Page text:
COVID time capsule: Learning from Covid-related experiences of children with disabilities and their parents to improve health supports and services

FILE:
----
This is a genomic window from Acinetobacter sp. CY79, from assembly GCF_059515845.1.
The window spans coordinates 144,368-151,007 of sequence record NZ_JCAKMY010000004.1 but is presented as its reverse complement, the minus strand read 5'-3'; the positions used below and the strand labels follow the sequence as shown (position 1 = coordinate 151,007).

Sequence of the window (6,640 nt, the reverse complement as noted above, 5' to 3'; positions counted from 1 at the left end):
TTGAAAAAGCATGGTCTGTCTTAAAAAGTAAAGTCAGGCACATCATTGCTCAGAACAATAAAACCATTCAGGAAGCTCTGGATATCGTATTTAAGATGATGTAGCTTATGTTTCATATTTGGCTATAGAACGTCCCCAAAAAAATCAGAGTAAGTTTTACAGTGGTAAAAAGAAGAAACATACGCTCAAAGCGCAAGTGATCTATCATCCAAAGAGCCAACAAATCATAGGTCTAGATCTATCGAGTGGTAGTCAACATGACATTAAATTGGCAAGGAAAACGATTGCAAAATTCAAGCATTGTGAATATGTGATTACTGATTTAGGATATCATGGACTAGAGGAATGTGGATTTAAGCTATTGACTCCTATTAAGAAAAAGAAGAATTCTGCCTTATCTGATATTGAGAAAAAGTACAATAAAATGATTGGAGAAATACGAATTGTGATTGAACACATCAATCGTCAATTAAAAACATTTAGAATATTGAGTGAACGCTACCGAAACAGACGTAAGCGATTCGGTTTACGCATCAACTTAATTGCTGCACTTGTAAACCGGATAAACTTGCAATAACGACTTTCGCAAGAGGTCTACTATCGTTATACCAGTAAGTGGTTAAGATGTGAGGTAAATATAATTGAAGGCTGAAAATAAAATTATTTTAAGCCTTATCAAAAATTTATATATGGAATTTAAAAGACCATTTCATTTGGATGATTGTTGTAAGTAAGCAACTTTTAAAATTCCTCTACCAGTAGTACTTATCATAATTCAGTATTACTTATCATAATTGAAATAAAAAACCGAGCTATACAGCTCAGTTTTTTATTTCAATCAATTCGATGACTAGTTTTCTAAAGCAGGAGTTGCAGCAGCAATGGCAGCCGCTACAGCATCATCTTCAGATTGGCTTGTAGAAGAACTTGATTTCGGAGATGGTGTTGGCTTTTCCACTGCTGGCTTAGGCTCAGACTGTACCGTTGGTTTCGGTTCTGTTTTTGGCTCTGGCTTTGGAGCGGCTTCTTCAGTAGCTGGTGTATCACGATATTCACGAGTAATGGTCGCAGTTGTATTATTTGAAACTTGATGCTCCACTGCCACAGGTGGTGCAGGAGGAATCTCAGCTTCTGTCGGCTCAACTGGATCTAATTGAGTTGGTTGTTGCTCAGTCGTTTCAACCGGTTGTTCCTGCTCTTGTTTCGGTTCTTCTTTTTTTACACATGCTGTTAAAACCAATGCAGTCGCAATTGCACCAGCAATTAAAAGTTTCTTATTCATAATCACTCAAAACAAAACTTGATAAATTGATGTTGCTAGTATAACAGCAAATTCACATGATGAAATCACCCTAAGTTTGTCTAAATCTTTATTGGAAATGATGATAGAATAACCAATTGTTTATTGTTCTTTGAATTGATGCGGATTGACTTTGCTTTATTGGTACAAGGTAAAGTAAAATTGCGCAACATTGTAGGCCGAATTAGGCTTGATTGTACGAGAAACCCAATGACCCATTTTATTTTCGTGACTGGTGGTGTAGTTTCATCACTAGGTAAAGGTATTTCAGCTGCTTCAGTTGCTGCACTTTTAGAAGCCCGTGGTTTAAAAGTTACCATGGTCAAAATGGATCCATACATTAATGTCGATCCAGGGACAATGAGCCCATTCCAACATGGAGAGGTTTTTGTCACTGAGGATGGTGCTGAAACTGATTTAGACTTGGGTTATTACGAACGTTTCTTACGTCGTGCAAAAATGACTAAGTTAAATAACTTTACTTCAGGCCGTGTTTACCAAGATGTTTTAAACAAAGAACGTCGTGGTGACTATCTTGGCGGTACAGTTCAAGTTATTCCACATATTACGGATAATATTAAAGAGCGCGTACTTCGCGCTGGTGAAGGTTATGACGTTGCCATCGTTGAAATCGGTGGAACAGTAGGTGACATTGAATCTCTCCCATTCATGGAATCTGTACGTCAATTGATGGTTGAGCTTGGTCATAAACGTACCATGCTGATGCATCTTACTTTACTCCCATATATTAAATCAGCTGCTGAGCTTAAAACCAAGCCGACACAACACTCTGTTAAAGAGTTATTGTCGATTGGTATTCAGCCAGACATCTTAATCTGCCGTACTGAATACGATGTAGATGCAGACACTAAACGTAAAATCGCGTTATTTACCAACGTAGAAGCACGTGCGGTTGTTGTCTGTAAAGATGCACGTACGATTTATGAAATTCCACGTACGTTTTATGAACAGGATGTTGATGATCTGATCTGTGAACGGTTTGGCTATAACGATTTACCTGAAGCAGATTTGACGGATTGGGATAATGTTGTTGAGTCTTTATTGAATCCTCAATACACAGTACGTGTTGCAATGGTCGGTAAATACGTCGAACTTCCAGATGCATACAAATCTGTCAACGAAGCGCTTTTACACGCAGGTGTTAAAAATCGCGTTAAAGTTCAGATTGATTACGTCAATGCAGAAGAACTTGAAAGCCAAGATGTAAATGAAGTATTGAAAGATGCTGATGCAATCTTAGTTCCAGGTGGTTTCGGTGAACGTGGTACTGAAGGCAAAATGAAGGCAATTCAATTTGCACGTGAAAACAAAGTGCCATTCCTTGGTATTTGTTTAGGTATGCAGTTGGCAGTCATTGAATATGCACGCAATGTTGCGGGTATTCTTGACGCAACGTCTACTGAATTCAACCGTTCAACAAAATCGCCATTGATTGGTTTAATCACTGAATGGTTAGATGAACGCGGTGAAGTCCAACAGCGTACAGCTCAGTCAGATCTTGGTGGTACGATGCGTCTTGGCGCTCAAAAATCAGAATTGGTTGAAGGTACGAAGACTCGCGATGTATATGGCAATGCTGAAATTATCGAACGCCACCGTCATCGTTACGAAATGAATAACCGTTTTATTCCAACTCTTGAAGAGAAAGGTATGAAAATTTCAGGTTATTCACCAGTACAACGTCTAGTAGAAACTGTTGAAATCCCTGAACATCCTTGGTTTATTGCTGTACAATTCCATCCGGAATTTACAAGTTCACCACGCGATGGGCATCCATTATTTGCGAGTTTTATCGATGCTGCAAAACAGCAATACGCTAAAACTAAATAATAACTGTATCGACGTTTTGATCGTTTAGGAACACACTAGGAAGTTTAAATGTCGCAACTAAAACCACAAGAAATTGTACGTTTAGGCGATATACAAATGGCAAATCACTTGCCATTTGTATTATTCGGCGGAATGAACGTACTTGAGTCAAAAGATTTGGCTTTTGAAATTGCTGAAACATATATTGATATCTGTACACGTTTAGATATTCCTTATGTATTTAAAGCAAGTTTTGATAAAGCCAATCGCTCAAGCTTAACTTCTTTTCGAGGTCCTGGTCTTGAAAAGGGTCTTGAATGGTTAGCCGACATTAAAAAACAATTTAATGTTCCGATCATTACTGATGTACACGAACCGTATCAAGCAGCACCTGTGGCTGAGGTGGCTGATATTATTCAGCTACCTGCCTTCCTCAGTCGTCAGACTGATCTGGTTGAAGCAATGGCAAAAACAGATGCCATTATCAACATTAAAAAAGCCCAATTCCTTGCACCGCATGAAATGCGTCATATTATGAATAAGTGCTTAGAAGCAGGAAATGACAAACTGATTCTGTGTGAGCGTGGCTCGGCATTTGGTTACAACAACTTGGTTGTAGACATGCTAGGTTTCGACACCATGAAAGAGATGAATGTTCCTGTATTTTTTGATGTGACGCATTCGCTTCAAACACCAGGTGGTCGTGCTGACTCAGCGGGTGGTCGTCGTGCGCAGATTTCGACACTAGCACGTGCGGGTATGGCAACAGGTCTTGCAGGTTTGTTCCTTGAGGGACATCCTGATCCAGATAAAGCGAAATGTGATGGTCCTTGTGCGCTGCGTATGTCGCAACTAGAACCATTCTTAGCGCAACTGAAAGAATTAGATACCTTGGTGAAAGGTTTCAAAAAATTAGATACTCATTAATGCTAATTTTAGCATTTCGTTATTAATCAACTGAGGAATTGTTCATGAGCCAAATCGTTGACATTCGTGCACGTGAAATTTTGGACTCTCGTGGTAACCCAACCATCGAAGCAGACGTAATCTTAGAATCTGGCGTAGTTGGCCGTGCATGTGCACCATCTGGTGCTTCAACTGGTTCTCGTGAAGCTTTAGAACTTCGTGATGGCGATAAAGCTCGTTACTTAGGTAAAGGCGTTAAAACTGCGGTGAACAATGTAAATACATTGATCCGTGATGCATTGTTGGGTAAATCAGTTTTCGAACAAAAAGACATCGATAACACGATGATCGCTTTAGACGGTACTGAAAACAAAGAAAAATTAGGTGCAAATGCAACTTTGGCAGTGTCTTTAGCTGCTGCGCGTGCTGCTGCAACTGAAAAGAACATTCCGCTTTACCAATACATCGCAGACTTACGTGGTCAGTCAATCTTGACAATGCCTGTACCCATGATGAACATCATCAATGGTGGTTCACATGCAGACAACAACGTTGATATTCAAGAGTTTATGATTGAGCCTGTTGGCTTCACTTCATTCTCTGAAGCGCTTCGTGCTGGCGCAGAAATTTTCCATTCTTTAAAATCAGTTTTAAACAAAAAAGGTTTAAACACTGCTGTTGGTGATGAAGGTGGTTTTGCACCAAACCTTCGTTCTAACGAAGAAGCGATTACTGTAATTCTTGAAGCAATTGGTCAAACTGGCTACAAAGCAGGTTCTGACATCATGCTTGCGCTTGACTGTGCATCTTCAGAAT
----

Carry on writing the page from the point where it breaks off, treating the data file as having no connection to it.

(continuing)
What’s the issue? Children with disabilities and their families have been uniquely affected by measures that were put in place to limit the spread of COVID-19. Children’s therapies and medical services were often reduced, changed to virtual delivery, or cancelled altogether; when schools closed children lost access to many supports; and many children lost opportunities to interact with others and to participate in physical activities. All of this has taken a great toll on the health and well-being of children and families. As we plan health services in the post-Covid period, we need to i) address the challenges that children and families have faced during Covid; and ii) use the resources developed during Covid (e.g., technology) to improve the lives of children and families. In this study we want to learn about children and parents’ experiences at the time of COVID-19, to understand: What services did children and families miss out on because of COVID? What issues were made worse by Covid? What supports and services do children and parents need and want, now and into the future? What needs to be done in order to improve health services for children and families after Covid? Methods: Our research team is made up of 4 researchers, 5 parents and 5 youth, who will all work together throughout the study. 30 youth ages 8-21 and 30 parents/caregivers will be invited to participate in the following activities: 1)Youth will complete: i) a short survey; ii) a visual “Covid time capsule” where they will draw or paste images that speak to their experiences in different areas of life; and iii) an interview 2) Parents will complete: i) a questionnaire; ii) an interview What are we going to do with this information? We will develop and make available different materials for parents, youth, and service providers: infographics; tip sheets; podcasts; cartoon; video; and #DisabilityAfterCovid campaign on social media.